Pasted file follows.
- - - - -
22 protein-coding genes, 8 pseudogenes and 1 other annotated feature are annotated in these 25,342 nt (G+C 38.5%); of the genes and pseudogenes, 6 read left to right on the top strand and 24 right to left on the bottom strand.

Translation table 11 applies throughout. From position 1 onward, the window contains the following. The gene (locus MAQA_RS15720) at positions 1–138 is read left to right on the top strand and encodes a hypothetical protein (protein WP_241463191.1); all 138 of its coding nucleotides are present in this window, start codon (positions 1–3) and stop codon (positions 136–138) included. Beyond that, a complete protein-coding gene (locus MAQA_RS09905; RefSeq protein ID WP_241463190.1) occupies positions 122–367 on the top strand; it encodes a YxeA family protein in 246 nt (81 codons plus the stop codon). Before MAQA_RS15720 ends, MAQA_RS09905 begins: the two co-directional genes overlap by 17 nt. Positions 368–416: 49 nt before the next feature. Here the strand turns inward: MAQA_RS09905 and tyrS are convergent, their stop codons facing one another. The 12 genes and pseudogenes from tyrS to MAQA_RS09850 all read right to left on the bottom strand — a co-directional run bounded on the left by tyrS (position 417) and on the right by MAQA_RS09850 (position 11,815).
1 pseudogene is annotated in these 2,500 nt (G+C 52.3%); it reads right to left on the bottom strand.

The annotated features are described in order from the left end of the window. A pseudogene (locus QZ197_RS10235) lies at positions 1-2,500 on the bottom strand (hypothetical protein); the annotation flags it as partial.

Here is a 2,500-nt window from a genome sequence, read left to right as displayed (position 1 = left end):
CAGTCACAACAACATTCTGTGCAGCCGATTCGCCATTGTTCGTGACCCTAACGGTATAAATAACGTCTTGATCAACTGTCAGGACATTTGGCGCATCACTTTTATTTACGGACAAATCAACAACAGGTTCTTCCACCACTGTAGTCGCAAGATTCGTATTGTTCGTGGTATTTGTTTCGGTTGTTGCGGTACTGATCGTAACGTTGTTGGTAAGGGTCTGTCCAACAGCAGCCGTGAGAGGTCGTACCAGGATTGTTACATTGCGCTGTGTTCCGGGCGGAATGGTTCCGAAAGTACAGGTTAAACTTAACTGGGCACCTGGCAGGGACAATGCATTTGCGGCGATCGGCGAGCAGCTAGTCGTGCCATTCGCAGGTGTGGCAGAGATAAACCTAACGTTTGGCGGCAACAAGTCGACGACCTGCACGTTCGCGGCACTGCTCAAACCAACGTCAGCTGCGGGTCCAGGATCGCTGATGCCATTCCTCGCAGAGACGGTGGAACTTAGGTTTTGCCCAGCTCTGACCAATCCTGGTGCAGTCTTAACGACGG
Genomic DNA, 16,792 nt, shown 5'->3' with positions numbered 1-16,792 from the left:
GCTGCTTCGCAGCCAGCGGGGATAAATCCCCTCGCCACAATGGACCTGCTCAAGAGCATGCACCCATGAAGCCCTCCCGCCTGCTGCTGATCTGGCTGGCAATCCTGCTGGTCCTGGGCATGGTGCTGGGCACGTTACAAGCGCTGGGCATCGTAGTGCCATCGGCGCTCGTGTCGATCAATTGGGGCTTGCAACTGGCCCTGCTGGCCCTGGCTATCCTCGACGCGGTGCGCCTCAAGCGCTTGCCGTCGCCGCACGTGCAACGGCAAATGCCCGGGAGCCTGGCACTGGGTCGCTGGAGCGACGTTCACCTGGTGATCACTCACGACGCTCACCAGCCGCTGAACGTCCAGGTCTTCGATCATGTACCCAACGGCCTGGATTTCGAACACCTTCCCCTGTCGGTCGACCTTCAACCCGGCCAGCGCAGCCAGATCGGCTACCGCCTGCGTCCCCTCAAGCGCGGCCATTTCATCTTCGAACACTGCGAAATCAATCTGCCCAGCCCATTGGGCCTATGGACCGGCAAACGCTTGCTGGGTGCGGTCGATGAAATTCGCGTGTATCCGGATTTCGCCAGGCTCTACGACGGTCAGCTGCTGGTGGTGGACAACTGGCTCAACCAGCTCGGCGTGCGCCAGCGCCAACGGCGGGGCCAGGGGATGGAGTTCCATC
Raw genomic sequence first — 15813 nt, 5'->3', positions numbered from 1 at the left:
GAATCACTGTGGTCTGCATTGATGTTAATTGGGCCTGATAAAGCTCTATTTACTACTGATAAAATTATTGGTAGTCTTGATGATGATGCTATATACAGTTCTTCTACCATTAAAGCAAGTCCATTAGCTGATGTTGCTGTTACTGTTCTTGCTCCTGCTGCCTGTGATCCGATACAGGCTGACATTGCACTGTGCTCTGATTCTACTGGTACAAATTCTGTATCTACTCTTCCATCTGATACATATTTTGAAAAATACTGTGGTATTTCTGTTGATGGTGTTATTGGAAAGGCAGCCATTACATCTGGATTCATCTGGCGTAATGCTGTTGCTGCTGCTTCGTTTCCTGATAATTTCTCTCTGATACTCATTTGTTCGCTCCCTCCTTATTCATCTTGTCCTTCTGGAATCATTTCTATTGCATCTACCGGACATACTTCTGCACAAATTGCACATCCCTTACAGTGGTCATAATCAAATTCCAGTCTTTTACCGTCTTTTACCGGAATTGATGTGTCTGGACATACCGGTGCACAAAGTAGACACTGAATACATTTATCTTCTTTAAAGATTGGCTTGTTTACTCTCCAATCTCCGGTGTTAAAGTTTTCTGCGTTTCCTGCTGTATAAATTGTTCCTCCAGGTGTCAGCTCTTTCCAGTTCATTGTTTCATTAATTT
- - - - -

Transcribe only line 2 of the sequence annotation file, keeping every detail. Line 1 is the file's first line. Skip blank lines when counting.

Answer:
Translation table 11 applies throughout. From position 1 onward, the window contains the following. The gene (locus MAQA_RS15720) at positions 1–138 is read left to right on the top strand and encodes a hypothetical protein (protein WP_241463191.1); all 138 of its coding nucleotides are present in this window, start codon (positions 1–3) and stop codon (positions 136–138) included. Beyond that, a complete protein-coding gene (locus MAQA_RS09905; RefSeq protein ID WP_241463190.1) occupies positions 122–367 on the top strand; it encodes a YxeA family protein in 246 nt (81 codons plus the stop codon). Before MAQA_RS15720 ends, MAQA_RS09905 begins: the two co-directional genes overlap by 17 nt. Positions 368–416: 49 nt before the next feature. Here the strand turns inward: MAQA_RS09905 and tyrS are convergent, their stop codons facing one another. The 12 genes and pseudogenes from tyrS to MAQA_RS09850 all read right to left on the bottom strand — a co-directional run bounded on the left by tyrS (position 417) and on the right by MAQA_RS09850 (position 11,815).